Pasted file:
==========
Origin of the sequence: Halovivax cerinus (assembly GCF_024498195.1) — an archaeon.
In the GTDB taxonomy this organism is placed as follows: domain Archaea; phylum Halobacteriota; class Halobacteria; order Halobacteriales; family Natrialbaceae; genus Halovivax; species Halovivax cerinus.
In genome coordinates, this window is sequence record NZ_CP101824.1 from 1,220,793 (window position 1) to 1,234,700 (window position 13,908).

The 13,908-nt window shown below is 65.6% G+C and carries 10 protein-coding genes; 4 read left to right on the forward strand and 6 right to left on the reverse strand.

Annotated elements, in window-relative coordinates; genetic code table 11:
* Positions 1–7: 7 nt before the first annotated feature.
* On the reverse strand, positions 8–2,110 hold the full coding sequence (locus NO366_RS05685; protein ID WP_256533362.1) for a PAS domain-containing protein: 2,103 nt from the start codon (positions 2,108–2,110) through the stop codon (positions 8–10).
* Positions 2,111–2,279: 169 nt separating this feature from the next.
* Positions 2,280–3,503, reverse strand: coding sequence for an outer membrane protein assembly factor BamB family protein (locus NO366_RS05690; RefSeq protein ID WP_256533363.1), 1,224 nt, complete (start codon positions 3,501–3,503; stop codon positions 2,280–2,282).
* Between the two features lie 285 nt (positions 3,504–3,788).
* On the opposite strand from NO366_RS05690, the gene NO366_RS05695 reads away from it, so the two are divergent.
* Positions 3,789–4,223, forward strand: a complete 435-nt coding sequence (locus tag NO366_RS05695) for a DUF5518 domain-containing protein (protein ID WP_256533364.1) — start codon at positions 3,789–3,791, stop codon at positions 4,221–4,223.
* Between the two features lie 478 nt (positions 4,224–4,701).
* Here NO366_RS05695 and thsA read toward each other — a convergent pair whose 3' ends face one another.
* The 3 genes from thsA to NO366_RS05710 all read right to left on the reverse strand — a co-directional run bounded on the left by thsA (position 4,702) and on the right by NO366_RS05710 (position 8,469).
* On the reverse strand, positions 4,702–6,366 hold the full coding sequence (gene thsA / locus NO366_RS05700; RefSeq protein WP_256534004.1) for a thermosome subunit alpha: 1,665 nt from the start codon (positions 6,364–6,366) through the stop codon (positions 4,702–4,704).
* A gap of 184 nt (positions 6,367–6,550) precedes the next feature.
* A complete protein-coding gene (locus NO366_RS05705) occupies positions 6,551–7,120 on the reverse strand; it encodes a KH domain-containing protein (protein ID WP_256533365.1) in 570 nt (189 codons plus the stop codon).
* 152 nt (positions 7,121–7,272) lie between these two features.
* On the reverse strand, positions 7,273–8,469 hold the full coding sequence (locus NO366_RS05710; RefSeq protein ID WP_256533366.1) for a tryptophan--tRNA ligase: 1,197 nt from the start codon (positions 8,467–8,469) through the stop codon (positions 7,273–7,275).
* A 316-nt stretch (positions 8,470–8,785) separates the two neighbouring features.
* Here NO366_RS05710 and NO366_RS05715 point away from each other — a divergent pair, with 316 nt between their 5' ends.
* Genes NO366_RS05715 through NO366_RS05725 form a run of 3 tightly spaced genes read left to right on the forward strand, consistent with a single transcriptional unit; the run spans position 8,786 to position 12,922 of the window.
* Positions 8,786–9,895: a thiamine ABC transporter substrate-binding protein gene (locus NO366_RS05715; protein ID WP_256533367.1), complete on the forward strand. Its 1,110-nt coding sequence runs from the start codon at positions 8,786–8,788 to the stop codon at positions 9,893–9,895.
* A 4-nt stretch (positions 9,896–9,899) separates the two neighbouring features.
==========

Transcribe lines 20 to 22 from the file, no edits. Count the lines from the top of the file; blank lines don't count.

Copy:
* On the reverse strand, positions 7,273–8,469 hold the full coding sequence (locus NO366_RS05710; RefSeq protein ID WP_256533366.1) for a tryptophan--tRNA ligase: 1,197 nt from the start codon (positions 8,467–8,469) through the stop codon (positions 7,273–7,275).
* A 316-nt stretch (positions 8,470–8,785) separates the two neighbouring features.
* Here NO366_RS05710 and NO366_RS05715 point away from each other — a divergent pair, with 316 nt between their 5' ends.